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Friendlier skies

As bilateral trading and commercial agreements go, the new three-year US-Japan aviation pact would have to be considered a relatively modest accomplishment. But the symbolic importance of the pact warrants note. For after years of difficult haggling over air rights, both nations will now offer passengers access to additional airlines and some new route structures. That can only benefit Japan and the US commercially and socially.

One carrier involved in the delicate negotiations, United Air Lines, had sought a US-Japan linkup as far back as 1966. Japan Air Lines, meantime, has tried to continue flights from the US West Coast to South America. Both airlines finally won their objectives in the new accord.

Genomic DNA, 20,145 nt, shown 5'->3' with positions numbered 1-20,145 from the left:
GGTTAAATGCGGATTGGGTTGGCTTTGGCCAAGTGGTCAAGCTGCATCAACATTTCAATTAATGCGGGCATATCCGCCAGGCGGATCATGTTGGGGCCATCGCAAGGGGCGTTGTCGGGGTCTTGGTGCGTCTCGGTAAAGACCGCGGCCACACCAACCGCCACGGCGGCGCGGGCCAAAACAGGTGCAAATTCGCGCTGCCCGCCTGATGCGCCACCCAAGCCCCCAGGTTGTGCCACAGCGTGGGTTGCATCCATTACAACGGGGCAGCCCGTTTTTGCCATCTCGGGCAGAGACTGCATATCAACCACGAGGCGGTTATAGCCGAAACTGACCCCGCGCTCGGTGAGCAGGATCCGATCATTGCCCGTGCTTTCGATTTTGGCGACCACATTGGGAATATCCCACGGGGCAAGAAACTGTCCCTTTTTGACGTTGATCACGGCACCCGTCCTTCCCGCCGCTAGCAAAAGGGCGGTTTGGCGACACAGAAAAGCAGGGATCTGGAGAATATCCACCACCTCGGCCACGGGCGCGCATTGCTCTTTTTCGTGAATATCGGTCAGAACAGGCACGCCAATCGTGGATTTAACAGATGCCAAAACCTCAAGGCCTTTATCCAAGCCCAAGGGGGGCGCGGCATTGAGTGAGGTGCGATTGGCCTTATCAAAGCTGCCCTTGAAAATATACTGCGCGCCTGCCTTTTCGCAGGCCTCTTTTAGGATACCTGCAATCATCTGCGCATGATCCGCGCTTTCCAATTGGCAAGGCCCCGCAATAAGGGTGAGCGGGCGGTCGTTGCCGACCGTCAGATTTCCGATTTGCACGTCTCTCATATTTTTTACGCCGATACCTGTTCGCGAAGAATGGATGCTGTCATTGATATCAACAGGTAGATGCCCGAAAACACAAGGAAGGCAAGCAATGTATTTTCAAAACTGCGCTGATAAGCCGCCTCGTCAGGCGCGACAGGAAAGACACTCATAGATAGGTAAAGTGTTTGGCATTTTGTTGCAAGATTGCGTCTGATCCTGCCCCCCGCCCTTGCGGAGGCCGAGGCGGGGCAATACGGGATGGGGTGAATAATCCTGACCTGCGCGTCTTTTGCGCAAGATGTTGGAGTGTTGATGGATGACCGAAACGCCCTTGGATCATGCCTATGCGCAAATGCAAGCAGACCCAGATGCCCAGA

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Key issues remain to be worked out in future agreements, including lower fares, the right to fly to other nations from both countries, and whether or not there should be additional carriers on the heavily traveled run. But coming at a time when strident voices for protectionism have been raised on both sides of the Pacific, the agreement serves as a reminder of the interdependence of the two trading allies - and proof that mutually acceptable trade agreements are possible.

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